Glucose is a simple carbohydrate with the molecular formula C6H12O6. It forms a part of the monosaccharides. It is mainly produced by plants and algae during the process of photosynthesis. It is sweet to taste.
The atoms or molecules in the structure of glucose can be arranged in different ways according to the Fischer Projection, Chair Conformation and Haworth Projection. The most appropriate way of structuring glucose is Chair Conformation.
The major isomers, namely, alpha glucose and beta glucose are a result of this conformation.
Alpha and beta glucose are simple sugars. Both having the same molecular formula with four -OH groups with the spatial arrangement. Both alpha and beta glucose are optically active due to the presence of chiral carbon atoms. However, they differ in the three-dimensional structure.
Alpha vs Beta Glucose
The difference between Alpha and Beta Glucose is that in alpha glucose, the -OH group on the first carbon is present on the same side as that of the CH2OH group, it has a complex structure but is less stable. The beta glucose, the -OH group on the first carbon atom is placed on the opposite side of the CH2OH group, it is comparatively more stable and therefore it is difficult to take out molecules from it.
|Parameter of Comparison||Alpha Glucose||Beta Glucose|
|What it refers to?||Alpha glucose is an isomer of glucose that has -OH group present on the first carbon atom is on the same side as that of the CH2OH molecule group.||Beta glucose is also an isomer of D-glucose in which the -OH group placed on the first carbon atom is placed on the opposite side of the CH2OH group.|
|Crystallization property||Alpha glucose has the property to crystallize as alpha-glycopyranose in the aqueous solution of it.||Beta glucose has the ability to crystalize either as beta glycopyranose or as beta glycopyranose hydrate from its aqueous solution.|
|Stability and melting point||Alpha glucose has a compact structure but its molecules can be separated from it, therefore, it is comparatively less stable. The melting point of it is 146 degree Celsius.||Beta glucose is more stable and therefore molecules can not be taken it easily. The melting point of beta glucose is 150 degree Celsius.|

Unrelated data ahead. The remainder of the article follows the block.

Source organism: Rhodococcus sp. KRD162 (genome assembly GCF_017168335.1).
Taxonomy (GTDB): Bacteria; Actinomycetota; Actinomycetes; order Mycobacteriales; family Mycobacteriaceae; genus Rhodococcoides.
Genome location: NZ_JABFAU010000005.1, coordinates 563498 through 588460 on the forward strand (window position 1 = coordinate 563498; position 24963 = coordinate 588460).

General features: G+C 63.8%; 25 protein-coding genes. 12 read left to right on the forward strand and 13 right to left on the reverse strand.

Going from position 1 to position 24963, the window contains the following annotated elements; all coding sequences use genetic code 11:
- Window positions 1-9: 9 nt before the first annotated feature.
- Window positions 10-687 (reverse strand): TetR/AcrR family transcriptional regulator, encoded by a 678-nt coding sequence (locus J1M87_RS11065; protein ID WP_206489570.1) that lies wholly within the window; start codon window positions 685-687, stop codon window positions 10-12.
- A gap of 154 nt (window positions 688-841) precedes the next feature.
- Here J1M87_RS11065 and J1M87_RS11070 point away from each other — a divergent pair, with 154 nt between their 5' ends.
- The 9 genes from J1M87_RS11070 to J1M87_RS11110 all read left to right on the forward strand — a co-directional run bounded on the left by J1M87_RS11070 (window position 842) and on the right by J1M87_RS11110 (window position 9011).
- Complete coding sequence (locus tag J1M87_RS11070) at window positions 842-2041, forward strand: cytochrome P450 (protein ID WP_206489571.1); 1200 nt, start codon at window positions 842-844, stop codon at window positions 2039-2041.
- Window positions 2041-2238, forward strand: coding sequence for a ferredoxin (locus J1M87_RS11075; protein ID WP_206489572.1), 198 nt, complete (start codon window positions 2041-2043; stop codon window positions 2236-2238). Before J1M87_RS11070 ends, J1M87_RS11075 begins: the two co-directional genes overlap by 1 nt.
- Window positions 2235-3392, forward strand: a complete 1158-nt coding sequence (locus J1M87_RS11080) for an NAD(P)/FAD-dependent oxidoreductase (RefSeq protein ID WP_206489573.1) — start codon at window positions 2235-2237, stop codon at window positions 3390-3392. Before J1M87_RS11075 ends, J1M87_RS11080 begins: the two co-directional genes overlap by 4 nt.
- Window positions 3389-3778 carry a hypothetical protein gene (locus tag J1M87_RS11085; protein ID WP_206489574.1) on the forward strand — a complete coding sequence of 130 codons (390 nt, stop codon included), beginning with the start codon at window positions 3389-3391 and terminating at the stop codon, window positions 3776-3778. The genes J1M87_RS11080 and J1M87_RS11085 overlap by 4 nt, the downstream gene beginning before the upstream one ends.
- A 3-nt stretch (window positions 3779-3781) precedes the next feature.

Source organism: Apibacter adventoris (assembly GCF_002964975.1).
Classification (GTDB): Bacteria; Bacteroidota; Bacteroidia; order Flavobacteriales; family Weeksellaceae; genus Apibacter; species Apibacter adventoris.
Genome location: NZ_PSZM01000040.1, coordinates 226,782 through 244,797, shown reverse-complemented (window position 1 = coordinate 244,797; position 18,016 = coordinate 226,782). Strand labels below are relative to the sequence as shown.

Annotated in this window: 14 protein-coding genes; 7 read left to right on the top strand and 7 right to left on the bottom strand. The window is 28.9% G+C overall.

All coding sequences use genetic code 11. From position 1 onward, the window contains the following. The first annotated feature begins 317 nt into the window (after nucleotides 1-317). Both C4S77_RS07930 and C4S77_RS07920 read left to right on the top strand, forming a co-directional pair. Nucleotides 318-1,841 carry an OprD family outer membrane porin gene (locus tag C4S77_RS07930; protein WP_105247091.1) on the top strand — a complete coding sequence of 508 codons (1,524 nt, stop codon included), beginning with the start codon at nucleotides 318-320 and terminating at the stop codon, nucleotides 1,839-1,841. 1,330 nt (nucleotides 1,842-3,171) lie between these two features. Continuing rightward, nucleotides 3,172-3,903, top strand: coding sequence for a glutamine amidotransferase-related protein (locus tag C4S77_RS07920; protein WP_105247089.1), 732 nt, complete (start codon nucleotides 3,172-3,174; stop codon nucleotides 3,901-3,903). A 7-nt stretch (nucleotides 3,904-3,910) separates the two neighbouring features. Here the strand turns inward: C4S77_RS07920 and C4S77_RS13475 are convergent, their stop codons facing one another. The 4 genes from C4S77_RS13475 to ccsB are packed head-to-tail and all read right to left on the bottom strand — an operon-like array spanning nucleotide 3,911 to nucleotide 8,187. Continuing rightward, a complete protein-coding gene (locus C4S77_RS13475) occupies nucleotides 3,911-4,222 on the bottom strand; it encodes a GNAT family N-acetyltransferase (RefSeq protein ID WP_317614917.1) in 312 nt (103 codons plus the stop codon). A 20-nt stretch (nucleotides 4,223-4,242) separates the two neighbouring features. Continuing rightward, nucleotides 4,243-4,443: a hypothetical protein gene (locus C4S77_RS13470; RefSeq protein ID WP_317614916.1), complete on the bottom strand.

|Bonding and Inter conversion||The glycosidic or 1-4 bond between two alpha glucose molecules results in the formation of disaccharides which is termed as Maltase. Alpha glucose can be easily converted to beta glucose.||The glycosidic bond between two beta glucose leads to the formation of cellobiose. Beta glucose is easily convertible into alpha glucose.|
|Other properties||The specific rotation of alpha D-glucose is 112.2 degrees. Starch is a polymer of alpha glucose which can be broken down easily by enzymes.||The beta glucose has a specific rotation of 18.7 degrees. Cellulose is a polymer of beta glucose and can not be broken down by enzymes.|
What is Alpha Glucose?
Alpha glucose is an isomer of D-glucose in which the -OH group present on the first carbon atom is on the same side of the CH2OH group. As per the chair conformation, alpha glucose has a cyclic structure with four -OH groups attached to the carbon chain.
The structural cycle is formed by an oxygen bridge which means that the two carbon atoms of the terminals of the carbon chain are joined through an oxygen bond. The ring structure of alpha glucose is a three-dimensional structure and to avoid confusion, it is known as glucopyranose.
The alpha glucose is comparatively less stable. The melting point of alpha glucose is 146 degree Celsius and a specific rotation of it is 112.2 degrees. Alpha glucose can be easily transformed into beta glucose.
The glycosidic bond of two glucose molecules results in the formation of a disaccharide called Maltase. The polymer of alpha glucose is known as starch which can be easily broken down by enzymes.
What is Beta Glucose?
Beta glucose is an isomer of D-glucose in which the -OH group present on the first carbon atom is on the opposite side of the CH2OH group. It has the -OH group attached to the main carbon chain. The cyclic structure of beta glucose is the same as that of alpha glucose.
Beta glucose is more stable. The melting point of beta glucose is 150 degree Celsius and a specific rotation of it is 18.7 degrees. Beta glucose can also be easily transformed into alpha glucose.
The glycosidic bond of two beta glucose molecules results in the formation of cellobiose. The polymer of beta glucose is known as cellulose which can not be easily broken down by enzymes.
Main Differences Between Alpha and Beta Glucose
- Alpha and beta glucose are the isomers of D-glucose.
- In alpha glucose, the -OH group present on the first carbon atom of the molecule is on the same side as that of the CH2OH group while in beta glucose, the -OH group of the first carbon is on the opposite side of the CH2OH group.
- Alpha glucose crystallizes into alpha glycopyranose in the aqueous solution whereas beta glucose crystallize either into beta glycopyranose or beta glycopyranose hydrate in the aqueous solution.
- Alpha glucose has a complex structure but is less stable and Hereford molecules can be easily taken away from it, on the other hand, beta glucose is more stable and therefore it is not easy to break it.
- The melting point of the alpha glucose is 146 degree Celsius whereas the melting point of beta glucose is 150 degree Celsius.
- The specific rotation in alpha glucose is 112.2 degrees whereas in beta glucose it is 18.7 degrees.
- Alpha and beta glucose are interconvertible into one another.
- Starch is a polymer of alpha glucose and cellulose is a polymer of beta glucose.
I’ve put so much effort writing this blog post to provide value to you. It’ll be very helpful for me, if you consider sharing it on social media or with your friends/family. SHARING IS ♥️